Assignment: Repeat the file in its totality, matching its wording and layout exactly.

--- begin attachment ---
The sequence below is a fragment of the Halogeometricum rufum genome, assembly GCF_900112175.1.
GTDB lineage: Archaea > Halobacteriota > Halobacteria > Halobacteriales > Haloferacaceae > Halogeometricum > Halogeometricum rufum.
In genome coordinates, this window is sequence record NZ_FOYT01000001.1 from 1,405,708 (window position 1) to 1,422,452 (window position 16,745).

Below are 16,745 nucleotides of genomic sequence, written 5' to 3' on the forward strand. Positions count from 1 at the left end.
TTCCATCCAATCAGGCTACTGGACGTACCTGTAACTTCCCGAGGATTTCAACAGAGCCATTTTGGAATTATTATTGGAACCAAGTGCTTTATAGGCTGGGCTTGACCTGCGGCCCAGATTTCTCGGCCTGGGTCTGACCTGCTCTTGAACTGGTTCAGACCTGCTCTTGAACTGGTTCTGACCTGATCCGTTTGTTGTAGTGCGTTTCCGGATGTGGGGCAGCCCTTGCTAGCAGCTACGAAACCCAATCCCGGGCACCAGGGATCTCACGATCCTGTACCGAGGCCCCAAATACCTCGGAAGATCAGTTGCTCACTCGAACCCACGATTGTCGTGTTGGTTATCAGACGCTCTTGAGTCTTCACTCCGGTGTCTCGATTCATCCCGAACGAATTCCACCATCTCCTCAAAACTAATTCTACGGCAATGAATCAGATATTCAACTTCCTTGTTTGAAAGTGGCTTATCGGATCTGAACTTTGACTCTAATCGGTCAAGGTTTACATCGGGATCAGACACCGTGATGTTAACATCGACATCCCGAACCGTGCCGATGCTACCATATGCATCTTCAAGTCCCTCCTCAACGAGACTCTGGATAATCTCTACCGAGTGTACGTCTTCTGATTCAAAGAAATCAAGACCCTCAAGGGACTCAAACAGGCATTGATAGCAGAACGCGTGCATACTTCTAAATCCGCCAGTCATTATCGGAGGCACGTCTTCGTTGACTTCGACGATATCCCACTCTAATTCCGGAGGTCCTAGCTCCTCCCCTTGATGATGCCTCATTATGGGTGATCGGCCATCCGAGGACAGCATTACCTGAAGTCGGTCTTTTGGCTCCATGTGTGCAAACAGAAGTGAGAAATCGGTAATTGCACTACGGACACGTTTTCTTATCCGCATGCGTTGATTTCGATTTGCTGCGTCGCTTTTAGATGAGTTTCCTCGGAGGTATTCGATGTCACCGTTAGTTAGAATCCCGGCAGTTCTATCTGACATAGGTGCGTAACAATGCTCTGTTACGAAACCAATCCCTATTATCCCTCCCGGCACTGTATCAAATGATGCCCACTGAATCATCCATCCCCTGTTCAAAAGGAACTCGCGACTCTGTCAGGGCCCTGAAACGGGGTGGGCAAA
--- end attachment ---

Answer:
The sequence below is a fragment of the Halogeometricum rufum genome, assembly GCF_900112175.1.
GTDB lineage: Archaea > Halobacteriota > Halobacteria > Halobacteriales > Haloferacaceae > Halogeometricum > Halogeometricum rufum.
In genome coordinates, this window is sequence record NZ_FOYT01000001.1 from 1,405,708 (window position 1) to 1,422,452 (window position 16,745).

Below are 16,745 nucleotides of genomic sequence, written 5' to 3' on the forward strand. Positions count from 1 at the left end.
TTCCATCCAATCAGGCTACTGGACGTACCTGTAACTTCCCGAGGATTTCAACAGAGCCATTTTGGAATTATTATTGGAACCAAGTGCTTTATAGGCTGGGCTTGACCTGCGGCCCAGATTTCTCGGCCTGGGTCTGACCTGCTCTTGAACTGGTTCAGACCTGCTCTTGAACTGGTTCTGACCTGATCCGTTTGTTGTAGTGCGTTTCCGGATGTGGGGCAGCCCTTGCTAGCAGCTACGAAACCCAATCCCGGGCACCAGGGATCTCACGATCCTGTACCGAGGCCCCAAATACCTCGGAAGATCAGTTGCTCACTCGAACCCACGATTGTCGTGTTGGTTATCAGACGCTCTTGAGTCTTCACTCCGGTGTCTCGATTCATCCCGAACGAATTCCACCATCTCCTCAAAACTAATTCTACGGCAATGAATCAGATATTCAACTTCCTTGTTTGAAAGTGGCTTATCGGATCTGAACTTTGACTCTAATCGGTCAAGGTTTACATCGGGATCAGACACCGTGATGTTAACATCGACATCCCGAACCGTGCCGATGCTACCATATGCATCTTCAAGTCCCTCCTCAACGAGACTCTGGATAATCTCTACCGAGTGTACGTCTTCTGATTCAAAGAAATCAAGACCCTCAAGGGACTCAAACAGGCATTGATAGCAGAACGCGTGCATACTTCTAAATCCGCCAGTCATTATCGGAGGCACGTCTTCGTTGACTTCGACGATATCCCACTCTAATTCCGGAGGTCCTAGCTCCTCCCCTTGATGATGCCTCATTATGGGTGATCGGCCATCCGAGGACAGCATTACCTGAAGTCGGTCTTTTGGCTCCATGTGTGCAAACAGAAGTGAGAAATCGGTAATTGCACTACGGACACGTTTTCTTATCCGCATGCGTTGATTTCGATTTGCTGCGTCGCTTTTAGATGAGTTTCCTCGGAGGTATTCGATGTCACCGTTAGTTAGAATCCCGGCAGTTCTATCTGACATAGGTGCGTAACAATGCTCTGTTACGAAACCAATCCCTATTATCCCTCCCGGCACTGTATCAAATGATGCCCACTGAATCATCCATCCCCTGTTCAAAAGGAACTCGCGACTCTGTCAGGGCCCTGAAACGGGGTGGGCAAA